I wonder whatever happened to Elle.
I met Elle in a coffee shop in Prince Albert back in early 1990. For some reason, she stood out, not only because she was an attractive woman, but also because of her infectious laugh.
Every time she would laugh, I joined in. One day she came and sat with me. She told me she had heard I was a writer and had a story to share. I had heard this many times. Most of the time, the story wasn’t very interesting at all.
Elle’s story was different.
She told me she had just arrived in Canada and had to made her way to Prince Albert. She was originally from Holland. She was married to a doctor and had no children.
“So I would spend most of my days reading,” she said.
She didn’t have to do housework because they had a person who did all the cooking and cleaning.
“Almost every day I would go to the library,” she said. “I was very interested in North American history.”
One day, as she was trolling down the aisles of the library, she noticed a section devoted to North American Indians. She started to read historical books, but soon got around to reading books that were written by the founders of this great continent.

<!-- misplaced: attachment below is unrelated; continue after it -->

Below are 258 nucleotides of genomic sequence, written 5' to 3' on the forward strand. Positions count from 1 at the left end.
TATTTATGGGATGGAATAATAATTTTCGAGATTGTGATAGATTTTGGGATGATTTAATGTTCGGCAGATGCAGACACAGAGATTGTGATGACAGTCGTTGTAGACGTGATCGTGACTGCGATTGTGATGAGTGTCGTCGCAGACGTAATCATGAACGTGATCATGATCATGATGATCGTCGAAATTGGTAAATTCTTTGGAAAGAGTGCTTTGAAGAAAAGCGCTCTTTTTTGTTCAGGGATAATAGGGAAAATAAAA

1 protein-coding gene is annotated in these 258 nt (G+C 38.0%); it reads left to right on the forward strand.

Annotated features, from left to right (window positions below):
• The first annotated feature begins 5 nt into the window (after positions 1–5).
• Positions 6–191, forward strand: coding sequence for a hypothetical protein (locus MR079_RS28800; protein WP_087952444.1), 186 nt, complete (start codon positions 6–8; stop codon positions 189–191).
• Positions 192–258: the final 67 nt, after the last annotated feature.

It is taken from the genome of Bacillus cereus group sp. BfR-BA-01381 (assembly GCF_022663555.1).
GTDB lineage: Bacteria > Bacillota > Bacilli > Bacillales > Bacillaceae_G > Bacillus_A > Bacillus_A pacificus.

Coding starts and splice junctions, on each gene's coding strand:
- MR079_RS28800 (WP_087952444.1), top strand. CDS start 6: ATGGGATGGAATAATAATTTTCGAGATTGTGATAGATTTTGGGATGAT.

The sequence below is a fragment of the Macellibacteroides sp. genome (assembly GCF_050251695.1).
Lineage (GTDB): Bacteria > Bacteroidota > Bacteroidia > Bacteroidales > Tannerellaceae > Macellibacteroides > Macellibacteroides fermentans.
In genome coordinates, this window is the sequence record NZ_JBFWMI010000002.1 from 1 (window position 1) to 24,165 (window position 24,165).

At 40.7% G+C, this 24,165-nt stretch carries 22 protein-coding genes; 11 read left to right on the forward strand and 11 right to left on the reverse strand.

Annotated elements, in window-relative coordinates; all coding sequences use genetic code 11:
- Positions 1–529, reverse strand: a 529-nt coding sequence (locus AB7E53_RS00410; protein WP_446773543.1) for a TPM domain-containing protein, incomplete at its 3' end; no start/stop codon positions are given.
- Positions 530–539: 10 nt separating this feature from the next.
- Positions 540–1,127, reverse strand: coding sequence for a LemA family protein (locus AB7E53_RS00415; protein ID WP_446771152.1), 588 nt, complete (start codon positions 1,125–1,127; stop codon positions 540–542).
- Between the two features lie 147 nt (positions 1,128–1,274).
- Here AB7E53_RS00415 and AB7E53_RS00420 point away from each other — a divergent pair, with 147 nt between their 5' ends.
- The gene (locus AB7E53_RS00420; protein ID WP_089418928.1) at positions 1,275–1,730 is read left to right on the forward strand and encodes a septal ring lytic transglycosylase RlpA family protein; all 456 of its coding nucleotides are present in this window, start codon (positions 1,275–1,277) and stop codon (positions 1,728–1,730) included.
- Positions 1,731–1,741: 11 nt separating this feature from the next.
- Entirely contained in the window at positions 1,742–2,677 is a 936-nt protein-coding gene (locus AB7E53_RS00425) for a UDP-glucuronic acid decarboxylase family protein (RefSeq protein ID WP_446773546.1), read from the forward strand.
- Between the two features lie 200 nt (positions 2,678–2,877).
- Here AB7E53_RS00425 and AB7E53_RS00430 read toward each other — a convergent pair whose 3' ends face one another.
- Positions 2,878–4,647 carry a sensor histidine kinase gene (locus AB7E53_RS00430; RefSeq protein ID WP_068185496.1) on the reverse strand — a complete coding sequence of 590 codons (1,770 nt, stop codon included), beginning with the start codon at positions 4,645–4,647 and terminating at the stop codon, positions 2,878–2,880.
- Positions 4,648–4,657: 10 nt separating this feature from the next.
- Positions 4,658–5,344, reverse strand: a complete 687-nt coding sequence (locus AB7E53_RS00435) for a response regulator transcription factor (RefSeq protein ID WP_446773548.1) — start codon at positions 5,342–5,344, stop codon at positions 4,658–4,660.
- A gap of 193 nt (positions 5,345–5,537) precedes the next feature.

Then, she read Dee Brown’s Bury My Heart at Wounded Knee.
“This totally changed my life,” she said.
She kept reading the book over and over.
“Every time I read the book, I would hear drums. Not hearing them like hearing a sound. But rather I felt the drums in my heart.”
Then she did something most people would find right out of the movies. She divorced her rich husband, sold what was legally hers and moved to Canada.
She landed in Toronto, flew to Saskatoon and then made her way to Prince Albert.
“I don’t know why, but I just knew this is where I had to be.”
She asked me questions about Cree traditions and ceremonies.
“I keep feeling this drum beating in my heart and the feeling is sometimes overwhelming,” she said.
I directed her to the people she would have to speak with, as I knew little about the ceremonies. After a while, I would run into her here and there. The last time we spoke she was learning to speak and understand the Cree language. She wasn’t fluent yet, but I bet she is by now.
I haven’t seen her in a few years. When I saw her the last time, she was then addicted to pills and alcohol. Well, she was the one who wanted to know how the Indians survived after more than 500 years of colonization.
Elle is not the only white person I’ve met who felt the power of the drums. I have attended many ceremonies where people from all over the world were present. They know the power of those drums because they can feel the power envelope their soul and heart.
I know this feeling. I was a part of it and a believer of the ways of my ancestors. Probably the most famous person who felt the power is a man named Archie Delany, better known as Grey Owl. He, too, was called to the Prince Albert area.
I’m sure Elle has recovered by now; she is too strong to be held back by addictions. I believe she is out there still following the beat of those drums.